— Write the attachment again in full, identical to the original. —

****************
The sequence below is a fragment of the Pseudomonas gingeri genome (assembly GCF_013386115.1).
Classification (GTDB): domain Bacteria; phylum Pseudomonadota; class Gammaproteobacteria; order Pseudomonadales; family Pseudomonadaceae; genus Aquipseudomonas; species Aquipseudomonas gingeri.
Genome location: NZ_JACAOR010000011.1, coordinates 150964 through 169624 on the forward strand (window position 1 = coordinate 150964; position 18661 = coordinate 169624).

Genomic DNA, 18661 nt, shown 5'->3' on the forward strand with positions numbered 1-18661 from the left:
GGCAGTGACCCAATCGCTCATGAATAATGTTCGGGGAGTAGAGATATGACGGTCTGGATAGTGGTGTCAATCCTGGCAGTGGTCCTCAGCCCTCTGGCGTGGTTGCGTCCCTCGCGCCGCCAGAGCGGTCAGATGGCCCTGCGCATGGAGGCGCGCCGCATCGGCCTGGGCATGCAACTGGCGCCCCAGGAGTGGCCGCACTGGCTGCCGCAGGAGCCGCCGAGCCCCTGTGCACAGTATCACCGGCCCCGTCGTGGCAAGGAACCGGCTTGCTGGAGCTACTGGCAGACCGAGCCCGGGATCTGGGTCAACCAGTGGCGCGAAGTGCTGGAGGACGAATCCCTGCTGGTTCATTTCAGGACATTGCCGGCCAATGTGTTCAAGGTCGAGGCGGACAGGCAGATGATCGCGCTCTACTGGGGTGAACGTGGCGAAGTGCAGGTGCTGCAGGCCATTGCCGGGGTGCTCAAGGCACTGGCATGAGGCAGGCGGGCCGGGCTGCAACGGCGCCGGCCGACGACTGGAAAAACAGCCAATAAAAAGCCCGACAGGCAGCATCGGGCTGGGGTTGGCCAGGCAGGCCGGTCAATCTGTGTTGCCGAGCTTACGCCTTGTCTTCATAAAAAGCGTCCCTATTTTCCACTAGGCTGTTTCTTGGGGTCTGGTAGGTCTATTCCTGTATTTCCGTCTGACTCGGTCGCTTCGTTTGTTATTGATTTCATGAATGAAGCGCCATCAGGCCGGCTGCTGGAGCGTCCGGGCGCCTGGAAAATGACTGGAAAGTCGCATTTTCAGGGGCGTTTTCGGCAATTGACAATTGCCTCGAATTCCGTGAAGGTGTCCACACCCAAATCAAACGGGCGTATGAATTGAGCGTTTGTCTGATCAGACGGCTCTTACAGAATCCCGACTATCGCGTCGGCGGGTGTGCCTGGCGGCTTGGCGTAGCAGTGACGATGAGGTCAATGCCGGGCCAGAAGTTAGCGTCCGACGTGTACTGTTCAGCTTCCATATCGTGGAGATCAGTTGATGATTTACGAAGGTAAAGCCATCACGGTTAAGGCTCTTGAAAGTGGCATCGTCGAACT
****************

The sequence below is a fragment of the Pseudomonas gingeri genome (assembly GCF_013386115.1).
Classification (GTDB): domain Bacteria; phylum Pseudomonadota; class Gammaproteobacteria; order Pseudomonadales; family Pseudomonadaceae; genus Aquipseudomonas; species Aquipseudomonas gingeri.
Genome location: NZ_JACAOR010000011.1, coordinates 150964 through 169624 on the forward strand (window position 1 = coordinate 150964; position 18661 = coordinate 169624).

Genomic DNA, 18661 nt, shown 5'->3' on the forward strand with positions numbered 1-18661 from the left:
GGCAGTGACCCAATCGCTCATGAATAATGTTCGGGGAGTAGAGATATGACGGTCTGGATAGTGGTGTCAATCCTGGCAGTGGTCCTCAGCCCTCTGGCGTGGTTGCGTCCCTCGCGCCGCCAGAGCGGTCAGATGGCCCTGCGCATGGAGGCGCGCCGCATCGGCCTGGGCATGCAACTGGCGCCCCAGGAGTGGCCGCACTGGCTGCCGCAGGAGCCGCCGAGCCCCTGTGCACAGTATCACCGGCCCCGTCGTGGCAAGGAACCGGCTTGCTGGAGCTACTGGCAGACCGAGCCCGGGATCTGGGTCAACCAGTGGCGCGAAGTGCTGGAGGACGAATCCCTGCTGGTTCATTTCAGGACATTGCCGGCCAATGTGTTCAAGGTCGAGGCGGACAGGCAGATGATCGCGCTCTACTGGGGTGAACGTGGCGAAGTGCAGGTGCTGCAGGCCATTGCCGGGGTGCTCAAGGCACTGGCATGAGGCAGGCGGGCCGGGCTGCAACGGCGCCGGCCGACGACTGGAAAAACAGCCAATAAAAAGCCCGACAGGCAGCATCGGGCTGGGGTTGGCCAGGCAGGCCGGTCAATCTGTGTTGCCGAGCTTACGCCTTGTCTTCATAAAAAGCGTCCCTATTTTCCACTAGGCTGTTTCTTGGGGTCTGGTAGGTCTATTCCTGTATTTCCGTCTGACTCGGTCGCTTCGTTTGTTATTGATTTCATGAATGAAGCGCCATCAGGCCGGCTGCTGGAGCGTCCGGGCGCCTGGAAAATGACTGGAAAGTCGCATTTTCAGGGGCGTTTTCGGCAATTGACAATTGCCTCGAATTCCGTGAAGGTGTCCACACCCAAATCAAACGGGCGTATGAATTGAGCGTTTGTCTGATCAGACGGCTCTTACAGAATCCCGACTATCGCGTCGGCGGGTGTGCCTGGCGGCTTGGCGTAGCAGTGACGATGAGGTCAATGCCGGGCCAGAAGTTAGCGTCCGACGTGTACTGTTCAGCTTCCATATCGTGGAGATCAGTTGATGATTTACGAAGGTAAAGCCATCACGGTTAAGGCTCTTGAAAGTGGCATCGTCGAACT